–Reviewed by Markku Nivalainen–
David Constantine is a poet-scholar who has had an illustrious career as an author, translator and academic. The wider audience probably knows him best for his award-winning short stories, one of which, “In Another Country”, had a second life as the critically acclaimed movie 45 years. Constantine’s latest collection, The Dressing-Up Box and Other Stories (Comma Press), is a cornucopia of wonders. The stories vary in length, style and subject matter, but certain themes reoccur throughout the book. The story that lends its title to the collection combines these themes in a manner that beautifully illustrates the tension between dread and hope that propels the book.
‘The Dressing-Up Box’ is the story of a group of children sheltering from war in an abandoned house. Part of their schedule includes performing absurdist plays inspired and illustrated by an endless number of curiosities summoned from a dressing-up box. The story is a heart-warming allegory of all that is good in humanity and the importance of the aesthetic in dark times. Their art portrays a world where good qualities are not denied, thus offering some respite from the reality around them while doubling as an imaginative critique of it.
The kindness of the children advocates a view of human nature that is in stark contrast to the questionable but stubborn view grounded on the notion of original sin that was famously bolstered by the Lord of the Flies and continues to prevail in European literary imagination.
The most powerful stories in the collection tread a fine line between the mundane and the fantastic. It is for the reader to decide whether, for example, the dressing-up box is genuinely magical, or do the vast number of things it carries simply make it appear as such to its imaginative users. I found the stories that appear to reject this fundamental ambiguity to be the least successful. To remain understandable, allegories rely on narrow definitions of the key categories they are built upon, and this ends up limiting their ambit. A good example is the wryly humorous and at times painfully grotesque story titled ‘When I Was a Child’ that risks mirroring the morality plays it seeks to deconstruct.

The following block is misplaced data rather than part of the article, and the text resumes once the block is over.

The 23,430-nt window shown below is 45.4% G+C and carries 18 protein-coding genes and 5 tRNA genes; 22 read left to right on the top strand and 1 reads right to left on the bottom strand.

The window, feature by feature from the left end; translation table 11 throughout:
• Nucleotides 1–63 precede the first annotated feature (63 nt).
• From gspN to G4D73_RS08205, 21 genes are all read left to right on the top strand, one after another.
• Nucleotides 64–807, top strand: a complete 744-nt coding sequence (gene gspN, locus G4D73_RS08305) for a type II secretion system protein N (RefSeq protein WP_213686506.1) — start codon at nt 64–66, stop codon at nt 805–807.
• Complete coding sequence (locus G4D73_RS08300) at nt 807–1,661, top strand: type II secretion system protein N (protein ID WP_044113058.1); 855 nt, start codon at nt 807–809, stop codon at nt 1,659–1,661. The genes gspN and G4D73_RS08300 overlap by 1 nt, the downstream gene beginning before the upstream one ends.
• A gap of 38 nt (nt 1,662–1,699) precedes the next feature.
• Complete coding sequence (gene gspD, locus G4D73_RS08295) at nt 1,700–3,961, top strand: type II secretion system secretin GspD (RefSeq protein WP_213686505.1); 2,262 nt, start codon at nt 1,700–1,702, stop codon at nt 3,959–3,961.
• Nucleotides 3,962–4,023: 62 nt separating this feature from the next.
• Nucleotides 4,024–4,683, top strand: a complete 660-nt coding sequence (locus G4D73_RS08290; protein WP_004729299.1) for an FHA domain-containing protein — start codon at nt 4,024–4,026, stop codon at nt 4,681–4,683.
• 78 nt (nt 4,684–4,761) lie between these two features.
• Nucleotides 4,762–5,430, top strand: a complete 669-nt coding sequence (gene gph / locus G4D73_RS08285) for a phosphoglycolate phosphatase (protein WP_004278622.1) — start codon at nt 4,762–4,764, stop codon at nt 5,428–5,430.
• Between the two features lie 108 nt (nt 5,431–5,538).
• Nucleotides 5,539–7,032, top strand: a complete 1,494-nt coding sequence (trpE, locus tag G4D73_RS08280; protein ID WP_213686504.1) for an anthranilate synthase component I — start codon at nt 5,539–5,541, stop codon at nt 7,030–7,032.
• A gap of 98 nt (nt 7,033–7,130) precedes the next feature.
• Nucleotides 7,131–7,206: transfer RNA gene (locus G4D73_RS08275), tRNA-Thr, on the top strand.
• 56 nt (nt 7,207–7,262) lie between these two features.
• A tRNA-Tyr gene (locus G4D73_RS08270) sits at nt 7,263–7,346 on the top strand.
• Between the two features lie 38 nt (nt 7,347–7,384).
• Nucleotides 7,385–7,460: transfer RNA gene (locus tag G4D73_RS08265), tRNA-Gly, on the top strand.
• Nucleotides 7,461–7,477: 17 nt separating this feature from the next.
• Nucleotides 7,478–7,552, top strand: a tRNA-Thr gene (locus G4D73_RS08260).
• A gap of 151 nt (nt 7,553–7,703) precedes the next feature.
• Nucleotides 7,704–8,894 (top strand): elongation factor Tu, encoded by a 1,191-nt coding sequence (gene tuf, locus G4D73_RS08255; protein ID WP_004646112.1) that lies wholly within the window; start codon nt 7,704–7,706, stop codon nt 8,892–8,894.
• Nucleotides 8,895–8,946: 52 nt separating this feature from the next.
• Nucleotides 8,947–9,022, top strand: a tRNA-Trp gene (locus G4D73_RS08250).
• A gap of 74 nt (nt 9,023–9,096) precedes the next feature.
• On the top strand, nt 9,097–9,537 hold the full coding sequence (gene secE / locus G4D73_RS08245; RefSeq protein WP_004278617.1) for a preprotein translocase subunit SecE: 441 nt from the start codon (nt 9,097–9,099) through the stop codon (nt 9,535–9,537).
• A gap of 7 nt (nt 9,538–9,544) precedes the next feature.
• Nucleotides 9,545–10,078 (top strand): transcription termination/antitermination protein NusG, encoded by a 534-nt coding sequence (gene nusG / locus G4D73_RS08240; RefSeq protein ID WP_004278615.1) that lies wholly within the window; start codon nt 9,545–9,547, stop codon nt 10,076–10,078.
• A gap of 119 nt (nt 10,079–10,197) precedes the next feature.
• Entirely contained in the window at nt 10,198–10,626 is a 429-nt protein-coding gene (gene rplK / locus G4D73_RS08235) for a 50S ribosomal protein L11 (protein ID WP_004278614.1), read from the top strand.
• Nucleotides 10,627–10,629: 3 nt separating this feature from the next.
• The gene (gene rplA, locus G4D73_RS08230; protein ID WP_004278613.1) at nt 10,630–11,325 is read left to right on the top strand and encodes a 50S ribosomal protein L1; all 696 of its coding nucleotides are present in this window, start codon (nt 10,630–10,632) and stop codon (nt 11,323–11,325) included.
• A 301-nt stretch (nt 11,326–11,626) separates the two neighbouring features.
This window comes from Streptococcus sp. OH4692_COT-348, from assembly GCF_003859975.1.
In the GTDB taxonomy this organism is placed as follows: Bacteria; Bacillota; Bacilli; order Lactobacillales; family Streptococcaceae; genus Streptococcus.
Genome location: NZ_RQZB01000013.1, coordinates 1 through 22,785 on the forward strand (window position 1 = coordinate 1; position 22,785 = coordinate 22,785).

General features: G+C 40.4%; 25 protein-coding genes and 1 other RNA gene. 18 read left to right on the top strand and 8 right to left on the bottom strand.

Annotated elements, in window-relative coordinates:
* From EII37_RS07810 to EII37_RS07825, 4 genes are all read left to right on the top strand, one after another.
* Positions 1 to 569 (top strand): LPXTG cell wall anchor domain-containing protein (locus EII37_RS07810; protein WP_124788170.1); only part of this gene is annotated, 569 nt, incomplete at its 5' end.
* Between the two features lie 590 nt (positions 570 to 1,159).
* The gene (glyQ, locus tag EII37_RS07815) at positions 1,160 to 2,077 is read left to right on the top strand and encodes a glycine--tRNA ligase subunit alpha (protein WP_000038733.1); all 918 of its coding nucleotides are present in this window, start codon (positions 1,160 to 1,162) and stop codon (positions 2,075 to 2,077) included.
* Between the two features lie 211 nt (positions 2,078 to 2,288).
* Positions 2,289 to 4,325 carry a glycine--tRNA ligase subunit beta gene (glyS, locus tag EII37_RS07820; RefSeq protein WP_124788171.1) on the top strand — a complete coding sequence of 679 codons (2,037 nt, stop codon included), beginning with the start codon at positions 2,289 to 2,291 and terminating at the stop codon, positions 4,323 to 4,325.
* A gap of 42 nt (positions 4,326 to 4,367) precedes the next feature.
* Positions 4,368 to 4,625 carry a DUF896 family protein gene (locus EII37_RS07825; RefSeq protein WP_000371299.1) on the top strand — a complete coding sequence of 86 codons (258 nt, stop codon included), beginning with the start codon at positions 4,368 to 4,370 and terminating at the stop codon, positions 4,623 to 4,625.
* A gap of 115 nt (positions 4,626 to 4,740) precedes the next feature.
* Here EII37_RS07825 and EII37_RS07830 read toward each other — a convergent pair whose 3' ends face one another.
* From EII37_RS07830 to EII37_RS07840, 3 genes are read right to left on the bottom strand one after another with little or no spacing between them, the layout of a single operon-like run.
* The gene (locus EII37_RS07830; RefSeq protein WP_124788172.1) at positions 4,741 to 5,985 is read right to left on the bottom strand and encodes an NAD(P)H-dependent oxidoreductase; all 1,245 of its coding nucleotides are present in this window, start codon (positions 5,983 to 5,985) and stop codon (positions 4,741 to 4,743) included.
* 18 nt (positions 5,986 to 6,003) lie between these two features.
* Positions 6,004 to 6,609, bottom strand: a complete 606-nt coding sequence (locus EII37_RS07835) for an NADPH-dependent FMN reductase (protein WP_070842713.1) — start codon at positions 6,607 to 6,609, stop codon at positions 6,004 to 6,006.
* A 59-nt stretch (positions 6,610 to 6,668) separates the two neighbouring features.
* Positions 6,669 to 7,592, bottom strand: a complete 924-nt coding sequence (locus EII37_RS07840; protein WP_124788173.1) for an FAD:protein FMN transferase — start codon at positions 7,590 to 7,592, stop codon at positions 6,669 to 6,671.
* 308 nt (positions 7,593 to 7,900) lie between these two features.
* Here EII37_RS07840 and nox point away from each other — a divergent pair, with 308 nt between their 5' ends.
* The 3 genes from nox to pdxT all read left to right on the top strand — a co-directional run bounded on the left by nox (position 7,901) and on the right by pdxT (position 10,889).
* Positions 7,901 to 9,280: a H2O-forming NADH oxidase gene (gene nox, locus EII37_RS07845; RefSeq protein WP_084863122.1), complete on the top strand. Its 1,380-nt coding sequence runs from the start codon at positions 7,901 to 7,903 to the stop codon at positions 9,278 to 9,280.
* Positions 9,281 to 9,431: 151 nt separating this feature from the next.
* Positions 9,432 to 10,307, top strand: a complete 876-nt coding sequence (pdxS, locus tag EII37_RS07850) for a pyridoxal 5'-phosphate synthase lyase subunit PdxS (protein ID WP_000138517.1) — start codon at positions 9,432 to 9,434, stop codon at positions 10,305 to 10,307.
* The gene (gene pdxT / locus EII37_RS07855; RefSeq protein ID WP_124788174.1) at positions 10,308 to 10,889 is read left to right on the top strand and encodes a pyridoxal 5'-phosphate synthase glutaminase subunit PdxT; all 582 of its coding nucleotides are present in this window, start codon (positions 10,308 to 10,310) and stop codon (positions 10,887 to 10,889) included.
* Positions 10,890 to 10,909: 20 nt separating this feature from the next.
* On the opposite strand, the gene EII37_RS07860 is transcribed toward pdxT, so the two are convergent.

Ambiguity allows for much more flexibility and is one of the defining features of my favourite story, the exquisitely crafted ‘The Diver’ that subtly manages to pare down the entire world of a hefty novel into a mere five pages. The open ending demands the reader to create a past and project a future for the characters that Constantine so masterfully fleshes out with the most minimal means. The lines in ‘Rue de la Vieille-Lanterne’ describing Gérard de Nerval could also be used to describe the author himself:
“You were good at situations and at plots and sub-plots, one thing leading to another. But you were quite hopeless at dénouements. When did you ever bring anything to a conclusion? You were all beginnings and little forays hither and thither. That’s what you enjoyed and that’s what you were good at: inventing situations full of possibilities.” (165)
Constantine ensures the realm of possibilities seem almost unlimited by making both the beginnings and endings of his stories seem arbitrary. Although the events described are essential to the stories, the characters and the trajectories of their lives are not defined by them. In stories such as ‘The Diver’, we are offered a brief window to a world that appears to exist largely beyond the page, and any meaning the story might yield is largely accidental and dependent on what the reader brings to it. This dynamic is prominent in ‘A Retired Librarian’ that has the freewheeling husband of the protagonist question his wife’s desire to find answers to all the questions roused by the strange events that have recently taken place in the neighbourhood:
“The trouble with you, said Sid, if you don’t mind me saying so, is that you feel people’s stories have to make some sort of sense. Whereas in reality it’s all accidents, that make no sense.” (151)
For Constantine, our imposition of meaning on the world through narratives is delimiting and too often used to stifle the richness of life. In The Dressing-Up Box, stories with sense and conclusions are the remit of corrupt clergymen (‘When I Was a Child’) and lunatics (‘What We Are Now’) who understand neither kindness nor innocence.
While death, insanity and horror are present in most of the stories, Constantine nevertheless delivers a message of hope.
The acceptance and kindness of children is, for Constantine, essentially life-affirming and in a heart-warming gesture, it is to them that he dedicates the book.
Find out more about The Dressing-Up Box and Other Stories on the Comma Press website.
Reviewed by Markku Nivalainen — Markku is a lapsed academic and an occasional critic. He lives in Pontyclun, Wales, and provides administrative assistance for the Cardiff University Library.
You can get in touch with Markku via his website, The Unemployed Philosopher: http://unemployed-philosopher.co.uk